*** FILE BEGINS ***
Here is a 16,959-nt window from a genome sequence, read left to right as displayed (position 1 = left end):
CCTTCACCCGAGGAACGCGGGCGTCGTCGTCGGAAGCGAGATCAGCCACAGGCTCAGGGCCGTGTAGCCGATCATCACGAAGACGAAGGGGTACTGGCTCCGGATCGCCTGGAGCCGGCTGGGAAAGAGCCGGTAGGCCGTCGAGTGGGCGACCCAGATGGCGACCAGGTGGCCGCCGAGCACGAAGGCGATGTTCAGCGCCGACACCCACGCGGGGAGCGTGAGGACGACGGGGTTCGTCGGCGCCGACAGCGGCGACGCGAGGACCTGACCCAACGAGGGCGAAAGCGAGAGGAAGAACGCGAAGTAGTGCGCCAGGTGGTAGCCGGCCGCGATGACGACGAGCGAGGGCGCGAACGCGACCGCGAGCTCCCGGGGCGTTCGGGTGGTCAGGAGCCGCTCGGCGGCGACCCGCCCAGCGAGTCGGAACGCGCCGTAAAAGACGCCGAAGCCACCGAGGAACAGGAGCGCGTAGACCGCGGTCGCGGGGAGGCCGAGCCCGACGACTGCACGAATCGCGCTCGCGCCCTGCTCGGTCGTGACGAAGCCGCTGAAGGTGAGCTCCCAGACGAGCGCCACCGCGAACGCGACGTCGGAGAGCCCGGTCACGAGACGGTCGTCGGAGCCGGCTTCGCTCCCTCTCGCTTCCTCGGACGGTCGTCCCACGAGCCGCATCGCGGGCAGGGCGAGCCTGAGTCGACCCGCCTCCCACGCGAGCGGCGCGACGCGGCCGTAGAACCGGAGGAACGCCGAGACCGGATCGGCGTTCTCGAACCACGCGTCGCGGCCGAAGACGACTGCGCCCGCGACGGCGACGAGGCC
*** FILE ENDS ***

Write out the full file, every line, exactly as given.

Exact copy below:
Here is a 16,959-nt window from a genome sequence, read left to right as displayed (position 1 = left end):
CCTTCACCCGAGGAACGCGGGCGTCGTCGTCGGAAGCGAGATCAGCCACAGGCTCAGGGCCGTGTAGCCGATCATCACGAAGACGAAGGGGTACTGGCTCCGGATCGCCTGGAGCCGGCTGGGAAAGAGCCGGTAGGCCGTCGAGTGGGCGACCCAGATGGCGACCAGGTGGCCGCCGAGCACGAAGGCGATGTTCAGCGCCGACACCCACGCGGGGAGCGTGAGGACGACGGGGTTCGTCGGCGCCGACAGCGGCGACGCGAGGACCTGACCCAACGAGGGCGAAAGCGAGAGGAAGAACGCGAAGTAGTGCGCCAGGTGGTAGCCGGCCGCGATGACGACGAGCGAGGGCGCGAACGCGACCGCGAGCTCCCGGGGCGTTCGGGTGGTCAGGAGCCGCTCGGCGGCGACCCGCCCAGCGAGTCGGAACGCGCCGTAAAAGACGCCGAAGCCACCGAGGAACAGGAGCGCGTAGACCGCGGTCGCGGGGAGGCCGAGCCCGACGACTGCACGAATCGCGCTCGCGCCCTGCTCGGTCGTGACGAAGCCGCTGAAGGTGAGCTCCCAGACGAGCGCCACCGCGAACGCGACGTCGGAGAGCCCGGTCACGAGACGGTCGTCGGAGCCGGCTTCGCTCCCTCTCGCTTCCTCGGACGGTCGTCCCACGAGCCGCATCGCGGGCAGGGCGAGCCTGAGTCGACCCGCCTCCCACGCGAGCGGCGCGACGCGGCCGTAGAACCGGAGGAACGCCGAGACCGGATCGGCGTTCTCGAACCACGCGTCGCGGCCGAAGACGACTGCGCCCGCGACGGCGACGAGGCC